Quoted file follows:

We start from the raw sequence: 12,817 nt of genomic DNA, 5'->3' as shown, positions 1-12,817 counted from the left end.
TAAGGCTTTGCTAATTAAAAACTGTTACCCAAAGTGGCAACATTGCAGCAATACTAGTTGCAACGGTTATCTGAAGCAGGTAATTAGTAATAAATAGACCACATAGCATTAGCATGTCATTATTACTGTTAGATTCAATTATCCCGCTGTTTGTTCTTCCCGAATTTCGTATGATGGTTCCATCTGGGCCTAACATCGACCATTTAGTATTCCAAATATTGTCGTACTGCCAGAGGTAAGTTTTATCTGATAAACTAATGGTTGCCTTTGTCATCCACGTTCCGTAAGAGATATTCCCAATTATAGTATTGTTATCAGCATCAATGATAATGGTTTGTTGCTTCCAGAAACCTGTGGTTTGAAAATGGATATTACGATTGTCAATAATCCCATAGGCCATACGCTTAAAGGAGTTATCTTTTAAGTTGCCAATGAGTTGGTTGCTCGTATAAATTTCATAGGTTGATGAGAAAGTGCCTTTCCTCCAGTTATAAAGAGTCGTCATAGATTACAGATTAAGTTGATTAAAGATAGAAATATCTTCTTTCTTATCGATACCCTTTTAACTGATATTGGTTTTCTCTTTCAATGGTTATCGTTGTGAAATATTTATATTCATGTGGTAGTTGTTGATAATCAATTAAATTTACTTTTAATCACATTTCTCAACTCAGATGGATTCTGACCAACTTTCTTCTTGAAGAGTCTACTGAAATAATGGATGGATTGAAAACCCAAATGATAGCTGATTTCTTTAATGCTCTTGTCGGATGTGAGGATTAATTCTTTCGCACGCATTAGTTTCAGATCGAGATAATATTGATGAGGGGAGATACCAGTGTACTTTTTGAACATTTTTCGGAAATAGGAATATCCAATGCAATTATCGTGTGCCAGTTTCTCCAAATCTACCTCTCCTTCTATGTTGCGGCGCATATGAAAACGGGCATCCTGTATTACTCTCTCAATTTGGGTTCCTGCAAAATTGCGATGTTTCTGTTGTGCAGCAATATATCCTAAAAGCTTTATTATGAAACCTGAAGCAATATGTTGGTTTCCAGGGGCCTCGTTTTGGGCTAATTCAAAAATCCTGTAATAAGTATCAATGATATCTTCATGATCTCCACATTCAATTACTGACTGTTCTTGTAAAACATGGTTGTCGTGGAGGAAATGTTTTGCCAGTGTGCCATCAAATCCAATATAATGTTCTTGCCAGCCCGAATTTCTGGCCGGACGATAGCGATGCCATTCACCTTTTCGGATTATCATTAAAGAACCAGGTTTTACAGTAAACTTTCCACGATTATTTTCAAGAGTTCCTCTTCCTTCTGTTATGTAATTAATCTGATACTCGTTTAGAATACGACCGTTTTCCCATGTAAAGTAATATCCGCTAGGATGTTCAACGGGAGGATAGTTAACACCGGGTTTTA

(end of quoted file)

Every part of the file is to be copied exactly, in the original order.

We start from the raw sequence: 12,817 nt of genomic DNA, 5'->3' as shown, positions 1-12,817 counted from the left end.
TAAGGCTTTGCTAATTAAAAACTGTTACCCAAAGTGGCAACATTGCAGCAATACTAGTTGCAACGGTTATCTGAAGCAGGTAATTAGTAATAAATAGACCACATAGCATTAGCATGTCATTATTACTGTTAGATTCAATTATCCCGCTGTTTGTTCTTCCCGAATTTCGTATGATGGTTCCATCTGGGCCTAACATCGACCATTTAGTATTCCAAATATTGTCGTACTGCCAGAGGTAAGTTTTATCTGATAAACTAATGGTTGCCTTTGTCATCCACGTTCCGTAAGAGATATTCCCAATTATAGTATTGTTATCAGCATCAATGATAATGGTTTGTTGCTTCCAGAAACCTGTGGTTTGAAAATGGATATTACGATTGTCAATAATCCCATAGGCCATACGCTTAAAGGAGTTATCTTTTAAGTTGCCAATGAGTTGGTTGCTCGTATAAATTTCATAGGTTGATGAGAAAGTGCCTTTCCTCCAGTTATAAAGAGTCGTCATAGATTACAGATTAAGTTGATTAAAGATAGAAATATCTTCTTTCTTATCGATACCCTTTTAACTGATATTGGTTTTCTCTTTCAATGGTTATCGTTGTGAAATATTTATATTCATGTGGTAGTTGTTGATAATCAATTAAATTTACTTTTAATCACATTTCTCAACTCAGATGGATTCTGACCAACTTTCTTCTTGAAGAGTCTACTGAAATAATGGATGGATTGAAAACCCAAATGATAGCTGATTTCTTTAATGCTCTTGTCGGATGTGAGGATTAATTCTTTCGCACGCATTAGTTTCAGATCGAGATAATATTGATGAGGGGAGATACCAGTGTACTTTTTGAACATTTTTCGGAAATAGGAATATCCAATGCAATTATCGTGTGCCAGTTTCTCCAAATCTACCTCTCCTTCTATGTTGCGGCGCATATGAAAACGGGCATCCTGTATTACTCTCTCAATTTGGGTTCCTGCAAAATTGCGATGTTTCTGTTGTGCAGCAATATATCCTAAAAGCTTTATTATGAAACCTGAAGCAATATGTTGGTTTCCAGGGGCCTCGTTTTGGGCTAATTCAAAAATCCTGTAATAAGTATCAATGATATCTTCATGATCTCCACATTCAATTACTGACTGTTCTTGTAAAACATGGTTGTCGTGGAGGAAATGTTTTGCCAGTGTGCCATCAAATCCAATATAATGTTCTTGCCAGCCCGAATTTCTGGCCGGACGATAGCGATGCCATTCACCTTTTCGGATTATCATTAAAGAACCAGGTTTTACAGTAAACTTTCCACGATTATTTTCAAGAGTTCCTCTTCCTTCTGTTATGTAATTAATCTGATACTCGTTTAGAATACGACCGTTTTCCCATGTAAAGTAATATCCGCTAGGATGTTCAACGGGAGGATAGTTAACACCGGGTTTTA